Obviously, it is most important to help anyone needing immediate medical care to get it. At the scene, make sure you have collected all information identifying all involved drivers, vehicle owners, insurance policies, license plate and drivers’ license numbers, and addresses. If there are any independent witnesses, try to get their names, addresses and phone numbers as they are likely to be the most credible persons regarding how an accident occurred. Observe the vehicles for points of impact and damage, and the surroundings for physical conditions—overhead lights working, traffic signals or signs present and working, lines of vision obstructed? Some people carry a throw away camera in their glove compartment just in case. Report the matter to your insurance company, and speak to your lawyer to make sure all that is necessary is done.
If you have your own coverage, then you will have an option. Your company will pay for repairs (or total loss value), but will charge your deductible. That payment is not based upon who was at fault. Your insurance company and the other driver’s company, if any, will negotiate who is responsible for what portion of the repair costs for each person’s vehicle. If the other company accepts 100% liability for the collision, your deductible should be collected by your company and return to you. Alternatively, if you have no coverage for your car, or if you chose to ignore it, you can negotiate with the other’s insurance company. A deductible will not be an issue, but the other company may negotiate over for what “percentage” of the accident you and its driver are responsible, and reduce its offer by an amount representing your share of fault. A court, if suit is brought, can do the same.
Not quite. Your only claim for injuries because of fellow employee’s negligence, or because of your employer’s negligence, almost always is against the workers’ compensation coverage (“WC”) for a portion of lost earnings, a death benefit, and medical expense coverage. You do not have an option of taking workers’ comp or suing the covered wrongdoer, and the WC process has some very important procedural requirements for the claimant to “perfect” his/her claim. However, if the injury was caused in whole or in part by the negligence (or defective product) of a “third party” (like another driver, machine manufacturer, independent contractor, for example), the worker does likely have a claim against them.
Yes, usually there is a repayment obligation (“subrogation”). Payments comp has made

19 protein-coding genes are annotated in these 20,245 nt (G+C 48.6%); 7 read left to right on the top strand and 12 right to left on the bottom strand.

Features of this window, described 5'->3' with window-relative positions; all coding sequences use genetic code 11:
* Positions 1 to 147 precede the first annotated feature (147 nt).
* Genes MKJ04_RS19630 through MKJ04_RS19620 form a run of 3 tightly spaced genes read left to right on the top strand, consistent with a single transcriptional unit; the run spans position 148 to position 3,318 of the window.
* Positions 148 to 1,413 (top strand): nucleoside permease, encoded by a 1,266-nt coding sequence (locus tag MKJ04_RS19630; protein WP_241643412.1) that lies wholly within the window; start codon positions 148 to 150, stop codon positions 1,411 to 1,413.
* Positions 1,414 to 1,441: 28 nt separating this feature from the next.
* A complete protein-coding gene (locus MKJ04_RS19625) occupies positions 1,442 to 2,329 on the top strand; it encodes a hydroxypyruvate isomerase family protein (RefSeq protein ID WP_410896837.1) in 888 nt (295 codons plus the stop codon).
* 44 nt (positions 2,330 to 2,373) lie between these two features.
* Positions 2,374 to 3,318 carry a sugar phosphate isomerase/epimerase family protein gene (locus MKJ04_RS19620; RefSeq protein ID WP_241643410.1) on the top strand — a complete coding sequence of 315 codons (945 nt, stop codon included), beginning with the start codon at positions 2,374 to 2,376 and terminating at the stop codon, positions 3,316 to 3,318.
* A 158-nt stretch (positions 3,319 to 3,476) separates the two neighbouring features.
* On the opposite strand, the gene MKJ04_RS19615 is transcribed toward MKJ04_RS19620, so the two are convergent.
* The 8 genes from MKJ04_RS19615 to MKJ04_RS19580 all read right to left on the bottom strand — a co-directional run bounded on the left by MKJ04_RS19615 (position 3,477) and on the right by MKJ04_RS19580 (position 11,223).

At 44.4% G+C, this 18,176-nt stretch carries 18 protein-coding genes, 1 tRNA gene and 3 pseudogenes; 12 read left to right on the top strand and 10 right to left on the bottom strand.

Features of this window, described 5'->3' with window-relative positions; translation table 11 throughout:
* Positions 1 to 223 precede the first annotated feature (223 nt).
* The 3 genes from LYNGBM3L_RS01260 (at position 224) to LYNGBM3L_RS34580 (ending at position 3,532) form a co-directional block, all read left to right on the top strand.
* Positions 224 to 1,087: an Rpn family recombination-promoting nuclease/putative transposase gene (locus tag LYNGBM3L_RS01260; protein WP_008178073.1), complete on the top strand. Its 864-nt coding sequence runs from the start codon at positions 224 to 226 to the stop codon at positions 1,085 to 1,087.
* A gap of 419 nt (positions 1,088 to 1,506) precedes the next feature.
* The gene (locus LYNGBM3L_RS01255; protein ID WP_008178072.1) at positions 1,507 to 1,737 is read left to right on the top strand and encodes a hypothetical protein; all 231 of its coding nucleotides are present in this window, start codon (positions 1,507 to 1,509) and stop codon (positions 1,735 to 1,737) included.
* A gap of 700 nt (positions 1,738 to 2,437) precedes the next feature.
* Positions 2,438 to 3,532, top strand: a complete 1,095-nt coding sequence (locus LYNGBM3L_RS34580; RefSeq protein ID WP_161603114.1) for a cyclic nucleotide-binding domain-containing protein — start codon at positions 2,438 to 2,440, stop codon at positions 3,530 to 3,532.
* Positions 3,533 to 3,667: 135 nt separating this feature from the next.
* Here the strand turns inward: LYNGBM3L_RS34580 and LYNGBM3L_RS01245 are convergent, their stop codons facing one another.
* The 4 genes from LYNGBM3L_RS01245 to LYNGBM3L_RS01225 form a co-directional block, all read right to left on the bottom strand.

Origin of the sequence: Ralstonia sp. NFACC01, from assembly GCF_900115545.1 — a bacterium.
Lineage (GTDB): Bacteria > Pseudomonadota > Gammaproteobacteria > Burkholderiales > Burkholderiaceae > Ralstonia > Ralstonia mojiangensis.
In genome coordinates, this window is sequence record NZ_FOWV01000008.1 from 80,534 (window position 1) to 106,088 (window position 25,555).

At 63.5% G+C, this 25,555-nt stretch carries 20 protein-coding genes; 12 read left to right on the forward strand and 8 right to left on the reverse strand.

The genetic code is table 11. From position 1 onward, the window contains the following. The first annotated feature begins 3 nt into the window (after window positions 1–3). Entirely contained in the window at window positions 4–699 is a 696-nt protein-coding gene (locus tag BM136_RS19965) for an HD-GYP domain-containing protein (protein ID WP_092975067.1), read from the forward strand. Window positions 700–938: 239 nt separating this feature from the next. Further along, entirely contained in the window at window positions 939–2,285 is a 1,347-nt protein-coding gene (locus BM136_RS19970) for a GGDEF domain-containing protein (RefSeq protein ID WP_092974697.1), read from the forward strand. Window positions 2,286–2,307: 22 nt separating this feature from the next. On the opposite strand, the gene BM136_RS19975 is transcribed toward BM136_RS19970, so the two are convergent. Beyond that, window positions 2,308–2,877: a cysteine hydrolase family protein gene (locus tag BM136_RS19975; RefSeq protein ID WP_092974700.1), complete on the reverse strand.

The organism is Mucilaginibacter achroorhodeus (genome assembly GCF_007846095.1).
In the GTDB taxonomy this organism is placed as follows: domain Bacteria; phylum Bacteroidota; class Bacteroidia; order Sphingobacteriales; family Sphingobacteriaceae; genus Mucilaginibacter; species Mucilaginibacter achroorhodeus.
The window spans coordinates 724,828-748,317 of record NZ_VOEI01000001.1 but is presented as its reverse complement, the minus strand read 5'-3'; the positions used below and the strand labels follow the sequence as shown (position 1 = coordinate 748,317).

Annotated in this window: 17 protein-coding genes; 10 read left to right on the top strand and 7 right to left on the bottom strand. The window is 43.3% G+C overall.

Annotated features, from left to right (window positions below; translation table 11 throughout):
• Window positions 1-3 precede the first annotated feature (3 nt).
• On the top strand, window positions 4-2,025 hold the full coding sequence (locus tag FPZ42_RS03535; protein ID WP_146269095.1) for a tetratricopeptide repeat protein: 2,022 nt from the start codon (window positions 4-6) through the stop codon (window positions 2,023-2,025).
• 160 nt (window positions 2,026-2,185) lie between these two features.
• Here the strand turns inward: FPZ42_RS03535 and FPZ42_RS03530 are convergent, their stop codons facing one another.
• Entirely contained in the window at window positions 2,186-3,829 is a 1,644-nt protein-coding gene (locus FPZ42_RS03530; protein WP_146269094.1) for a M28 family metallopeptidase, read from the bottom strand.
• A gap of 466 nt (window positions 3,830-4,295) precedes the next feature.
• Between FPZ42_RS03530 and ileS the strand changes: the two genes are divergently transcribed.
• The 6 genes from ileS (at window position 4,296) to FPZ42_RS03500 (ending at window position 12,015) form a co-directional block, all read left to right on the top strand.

up to the time of the third party settlement, minus a credit for a share of litigation costs and attorney fees, must be repaid. Also, WC can take a credit for future comp payments against the settlement fund. This is accomplished by a reduction of the ongoing comp payments. This rule of “subrogation” can be changed by state statute as it has been if the third party claim is medical malpractice where this particular right of subrogation has been eliminated.
With respect to a clam against a negligent person or entity (“third party”) who does not enjoy the protection of immunity under workers’ compensation, you should make sure you have collected information about the defendant: machine manufacturer and model and name of device, auto license plate number and driver’s license number, name and address of witnesses to any accident, make a record of medical care givers, and be in touch with an attorney early in the process. With respect to a workers’ compensation claim, you should be very careful to report any injury, large or small, and whether or not you think it requires treatment or time off. Be certain that the appropriate supervisor makes a record or report. Keep a diary of any reports you make of injury–when, where, to whom, and a list of witnesses—to the accident and to the reporting. If you need treatment, for the first 90 days you will have to treat with the doctors or facilities “posted” by your employer, but later can switch if you wish. If your employer does not accept your claim within three weeks, see an attorney. If they do, make sure their calculations of your benefits are correct. If your claim is picked up, be careful about notifications you receive. Your employer (or its insurer) might seek another doctor’s examination, or an evaluation by a vocational expert, or might ask you to accept another job. It has certain rights in this regard with which you probably have to cooperate, and often this a step in attempting to reduce or eliminate your compensation. You should consult with an attorney about them.